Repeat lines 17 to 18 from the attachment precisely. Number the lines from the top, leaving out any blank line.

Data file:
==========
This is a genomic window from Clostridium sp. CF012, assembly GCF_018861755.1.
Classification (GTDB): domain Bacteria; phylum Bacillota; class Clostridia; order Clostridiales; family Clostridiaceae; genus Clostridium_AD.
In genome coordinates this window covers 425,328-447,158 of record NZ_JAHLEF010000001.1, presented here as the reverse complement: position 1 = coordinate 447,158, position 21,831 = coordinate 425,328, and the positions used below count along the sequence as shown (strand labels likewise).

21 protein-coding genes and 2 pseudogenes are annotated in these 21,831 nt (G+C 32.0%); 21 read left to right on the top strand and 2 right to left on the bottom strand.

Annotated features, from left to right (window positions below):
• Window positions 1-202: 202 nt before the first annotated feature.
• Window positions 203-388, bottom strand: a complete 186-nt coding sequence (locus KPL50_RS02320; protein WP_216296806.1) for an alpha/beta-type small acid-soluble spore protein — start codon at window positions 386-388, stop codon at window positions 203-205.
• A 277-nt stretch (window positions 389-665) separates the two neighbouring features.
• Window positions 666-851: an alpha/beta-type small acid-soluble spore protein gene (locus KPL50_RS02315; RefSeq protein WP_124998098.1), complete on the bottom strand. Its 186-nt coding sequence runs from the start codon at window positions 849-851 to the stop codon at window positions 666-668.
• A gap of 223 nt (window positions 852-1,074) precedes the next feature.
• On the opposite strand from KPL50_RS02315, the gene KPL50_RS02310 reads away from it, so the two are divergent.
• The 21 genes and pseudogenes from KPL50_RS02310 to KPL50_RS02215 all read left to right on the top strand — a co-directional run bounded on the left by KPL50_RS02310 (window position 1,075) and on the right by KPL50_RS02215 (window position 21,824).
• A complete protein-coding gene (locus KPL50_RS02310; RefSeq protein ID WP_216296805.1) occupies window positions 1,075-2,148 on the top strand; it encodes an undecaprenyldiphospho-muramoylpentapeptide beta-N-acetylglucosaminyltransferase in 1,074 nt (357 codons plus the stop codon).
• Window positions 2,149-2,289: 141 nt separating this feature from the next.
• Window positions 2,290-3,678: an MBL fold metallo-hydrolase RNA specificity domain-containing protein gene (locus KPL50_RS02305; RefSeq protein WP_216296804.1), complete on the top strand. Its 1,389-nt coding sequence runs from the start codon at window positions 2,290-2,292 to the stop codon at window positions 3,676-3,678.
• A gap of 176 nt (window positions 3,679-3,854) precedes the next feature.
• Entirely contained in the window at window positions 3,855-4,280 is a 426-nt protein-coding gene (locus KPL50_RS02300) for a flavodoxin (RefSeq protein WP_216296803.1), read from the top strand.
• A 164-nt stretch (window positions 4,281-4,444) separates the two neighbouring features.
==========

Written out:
• Entirely contained in the window at window positions 3,855-4,280 is a 426-nt protein-coding gene (locus KPL50_RS02300) for a flavodoxin (RefSeq protein WP_216296803.1), read from the top strand.
• A 164-nt stretch (window positions 4,281-4,444) separates the two neighbouring features.